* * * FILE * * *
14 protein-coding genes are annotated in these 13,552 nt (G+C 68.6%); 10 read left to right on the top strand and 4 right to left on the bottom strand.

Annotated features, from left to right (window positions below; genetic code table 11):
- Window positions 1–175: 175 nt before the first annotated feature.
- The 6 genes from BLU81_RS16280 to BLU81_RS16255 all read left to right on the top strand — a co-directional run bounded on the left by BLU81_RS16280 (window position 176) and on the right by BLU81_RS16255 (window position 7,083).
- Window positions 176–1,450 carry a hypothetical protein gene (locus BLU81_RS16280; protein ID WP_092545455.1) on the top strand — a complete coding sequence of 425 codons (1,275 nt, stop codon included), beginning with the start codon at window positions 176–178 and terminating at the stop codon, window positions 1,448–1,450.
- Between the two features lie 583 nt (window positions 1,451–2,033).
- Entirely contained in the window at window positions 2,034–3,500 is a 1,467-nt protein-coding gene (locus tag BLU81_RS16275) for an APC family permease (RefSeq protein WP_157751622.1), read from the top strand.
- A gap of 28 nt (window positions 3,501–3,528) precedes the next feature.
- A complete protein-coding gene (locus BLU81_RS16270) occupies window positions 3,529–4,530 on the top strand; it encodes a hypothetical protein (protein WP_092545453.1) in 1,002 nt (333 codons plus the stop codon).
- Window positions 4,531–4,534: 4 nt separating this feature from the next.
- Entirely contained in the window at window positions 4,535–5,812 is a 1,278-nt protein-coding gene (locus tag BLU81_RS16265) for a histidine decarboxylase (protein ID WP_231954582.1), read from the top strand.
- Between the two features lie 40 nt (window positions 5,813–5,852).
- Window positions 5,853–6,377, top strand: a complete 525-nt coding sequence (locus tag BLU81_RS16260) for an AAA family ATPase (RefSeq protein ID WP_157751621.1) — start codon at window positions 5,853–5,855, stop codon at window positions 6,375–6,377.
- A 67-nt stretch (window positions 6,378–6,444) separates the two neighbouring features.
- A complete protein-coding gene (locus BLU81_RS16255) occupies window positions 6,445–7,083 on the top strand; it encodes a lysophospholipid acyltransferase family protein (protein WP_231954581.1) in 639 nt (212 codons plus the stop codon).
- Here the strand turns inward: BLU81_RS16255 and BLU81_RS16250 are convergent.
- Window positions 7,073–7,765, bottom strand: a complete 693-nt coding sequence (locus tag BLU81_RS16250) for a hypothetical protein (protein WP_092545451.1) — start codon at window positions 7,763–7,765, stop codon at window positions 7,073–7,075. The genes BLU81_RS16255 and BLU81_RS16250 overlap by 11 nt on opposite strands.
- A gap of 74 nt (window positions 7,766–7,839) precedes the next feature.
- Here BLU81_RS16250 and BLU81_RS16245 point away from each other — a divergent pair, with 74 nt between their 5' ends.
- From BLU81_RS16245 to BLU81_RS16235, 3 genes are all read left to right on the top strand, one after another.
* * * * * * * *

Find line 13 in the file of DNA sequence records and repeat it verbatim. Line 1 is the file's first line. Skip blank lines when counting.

- Window positions 5,853–6,377, top strand: a complete 525-nt coding sequence (locus tag BLU81_RS16260) for an AAA family ATPase (RefSeq protein ID WP_157751621.1) — start codon at window positions 5,853–5,855, stop codon at window positions 6,375–6,377.